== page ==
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The 3 Most Prevalent Cyber Threats of the Holidays

Chaos and volume of holiday season sales make a perfect storm of threat opportunity. Companies need to prepare — and practice! — action plans, identify key stakeholders, and consider cyber insurance.

Alex Waintraub

December 8, 2023

4 Min Read
Thief tying a bow on a Christmas present
Source: Sergey Mironov via Alamy Stock Photo

As many of us deck the halls, some folks are dealing with the cybersecurity holiday season — that perilous time of year rife with breaches, attacks, and threats in far greater frequency than in any other time of year. Salesforce forecasts 4% global and 1% US year-over-year online sales growth across November and December — reaching $1.19 trillion and $273 billion, respectively. The surge in cyber business is a welcomed challenge to any organization, with many generating the highest volume of sales per month during those few months.

The chaos and volume of the holiday season doesn't only affect retail organizations. Partners, developers, manufacturers, supply chain, technology providers, communication providers, transportation, support systems, and more are involved in orchestrating a smooth, successful holiday shopping season. These organizations all rely on technology to create, sell, supply, transport, and collaborate. The impact of the season is broad and wide, with connections that span organizations.

For Threat Actors, That Translates to Opportunity

The increased threat activity isn't just due to the volume of business being transacted over technology. There is a perfect storm brewing during that season — a culmination of complexity, resource constraints, and vulnerabilities.

Three threats are most prevalent during the holiday season:

  • Increased traffic upsets the balance. As business picks up, networks are strained, and employees are busier than usual. Slower networks can leave a company more vulnerable to denial of service (DoS) attacks, and resource-constrained employees may not be able to respond to threats as quickly as they can in other seasons. Attempted ransomware attacks, for example, are predicted to increase 70% in the months of November and December, as compared to January and February, with threat actors often assuming resource-constrained businesses will simply pay the ransom.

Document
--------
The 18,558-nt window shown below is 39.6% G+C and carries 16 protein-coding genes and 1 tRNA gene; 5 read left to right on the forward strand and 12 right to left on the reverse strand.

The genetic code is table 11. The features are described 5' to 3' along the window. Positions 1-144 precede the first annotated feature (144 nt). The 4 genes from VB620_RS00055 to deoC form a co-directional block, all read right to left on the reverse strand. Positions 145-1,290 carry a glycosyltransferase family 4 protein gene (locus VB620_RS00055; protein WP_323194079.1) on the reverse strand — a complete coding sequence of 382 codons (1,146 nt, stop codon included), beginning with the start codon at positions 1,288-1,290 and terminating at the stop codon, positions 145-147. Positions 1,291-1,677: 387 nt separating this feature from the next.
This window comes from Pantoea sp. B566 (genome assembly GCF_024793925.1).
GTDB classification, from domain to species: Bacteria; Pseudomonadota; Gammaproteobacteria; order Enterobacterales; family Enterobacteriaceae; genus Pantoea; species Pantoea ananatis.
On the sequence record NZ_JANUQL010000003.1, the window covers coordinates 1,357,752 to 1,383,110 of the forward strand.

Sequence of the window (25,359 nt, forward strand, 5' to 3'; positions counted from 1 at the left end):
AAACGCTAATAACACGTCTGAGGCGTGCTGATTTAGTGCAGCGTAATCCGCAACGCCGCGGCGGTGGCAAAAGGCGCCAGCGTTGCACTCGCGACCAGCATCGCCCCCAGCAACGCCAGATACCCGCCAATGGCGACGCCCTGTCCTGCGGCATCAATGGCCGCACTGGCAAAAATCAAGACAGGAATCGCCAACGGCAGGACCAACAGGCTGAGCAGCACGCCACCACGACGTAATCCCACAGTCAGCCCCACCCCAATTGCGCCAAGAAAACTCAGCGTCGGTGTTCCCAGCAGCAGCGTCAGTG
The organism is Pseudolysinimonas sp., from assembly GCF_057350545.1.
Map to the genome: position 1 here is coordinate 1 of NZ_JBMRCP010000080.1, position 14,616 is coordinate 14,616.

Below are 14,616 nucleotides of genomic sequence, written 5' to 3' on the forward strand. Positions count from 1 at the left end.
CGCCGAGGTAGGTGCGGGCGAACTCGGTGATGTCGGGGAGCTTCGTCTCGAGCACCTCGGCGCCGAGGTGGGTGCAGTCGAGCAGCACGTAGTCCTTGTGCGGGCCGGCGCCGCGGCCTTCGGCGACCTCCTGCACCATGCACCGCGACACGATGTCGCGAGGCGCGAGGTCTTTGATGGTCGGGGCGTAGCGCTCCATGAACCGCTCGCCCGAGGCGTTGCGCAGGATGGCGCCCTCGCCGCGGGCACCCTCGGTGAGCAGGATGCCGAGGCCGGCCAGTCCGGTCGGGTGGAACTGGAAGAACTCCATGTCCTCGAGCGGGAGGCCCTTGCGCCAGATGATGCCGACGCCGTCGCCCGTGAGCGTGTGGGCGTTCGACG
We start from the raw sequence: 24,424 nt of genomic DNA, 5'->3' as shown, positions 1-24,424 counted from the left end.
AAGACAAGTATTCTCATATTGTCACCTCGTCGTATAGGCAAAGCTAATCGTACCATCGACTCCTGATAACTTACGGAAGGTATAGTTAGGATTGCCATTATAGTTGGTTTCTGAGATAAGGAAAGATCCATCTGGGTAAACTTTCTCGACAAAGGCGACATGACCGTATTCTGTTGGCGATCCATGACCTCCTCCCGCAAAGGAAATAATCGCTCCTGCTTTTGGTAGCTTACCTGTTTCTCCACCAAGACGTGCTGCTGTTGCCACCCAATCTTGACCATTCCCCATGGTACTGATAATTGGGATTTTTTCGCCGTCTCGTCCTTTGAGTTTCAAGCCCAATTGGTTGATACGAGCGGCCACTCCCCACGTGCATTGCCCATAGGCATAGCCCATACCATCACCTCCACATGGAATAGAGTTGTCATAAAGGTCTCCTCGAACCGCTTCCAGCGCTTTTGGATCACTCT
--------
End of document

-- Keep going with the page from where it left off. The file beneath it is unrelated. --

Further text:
• The deals are often too good to be true. Phishing attacks also increase as consumers shopping on their employers' networks are more apt to click a link while looking for a better deal, to stay within their holiday budget. According to experts, there is a 30% increase in the average number of ransomware attacks over the holiday period compared with the prior months.

  • The experts have left the building. Often, employees are out of the office on holiday between the months of November and January, offline, taking their expertise and acute understanding of specific systems with them. This increases the overall vulnerability of an organization.

Preparing a Defense

While the threat of a cyberattack is unavoidable, what you can control is how prepared you are for a threat, how quickly you can respond, and your ability to report on that crisis in a timely fashion to regulators, customers, and partners.

For businesses aiming to enhance their preparedness, I suggest taking a few crucial steps.

  1. Identify your team: Outline everyone’s roles and responsibilities — from internal stakeholders to external partners such as legal, insurance, and forensics. Having this clarity in a crisis facilitates a more efficient and rapid response.

  2. Have a plan: Focus on developing a plan with concrete tasks and next steps enabling your team to mobilize swiftly and efficiently.

  3. Practice your plan: Simply having a plan in place is insufficient. In my experience as an incident responder, I've encountered numerous situations where organizations had plans but never practiced them, resulting in their inability to efficiently recover their businesses. As my high school hockey coach often said, "Practice makes perfect," and that also goes for your incident response plans and almost everything else in life.  

  4. Have a place to communicate securely and confidentially: I've witnessed threat actors compromising IR engagements due to an IT personnel inadvertently emailing the CEO's business email during a live ransomware incident — thus informing the threat actor that digital forensics and incident response, legal, and insurance were involved. We continue to see this happening in the industry. Establishing a secure out-of-band place to communicate and collaborate is integral in your response and recovery efforts.

The holidays may be the most wonderful time of the year, but they're also the most prevalent time for cyberattacks. With a few simple steps, however, you can make strides to ensure your business is prepared for whatever the next few months have in store.

About the Author(s)

Alex Waintraub

DFIR Expert Evangelist, CYGNVS

Alex Waintraub is a DFIR Expert Evangelist at CYGNVS, a first-of-its-kind, guided cyber crisis preparation and response platform. He has more than a decade of experience leading SOCs, incident response plans, threat intelligence operations and cyber threat hunting teams' response, containment, and remediation methods. Prior to joining CYGNVS, Alex served as VP of Incident Response for BNY Mellon, as well as led incident response and cyber operations at Barclays Investment Bank and BlueVoyant.

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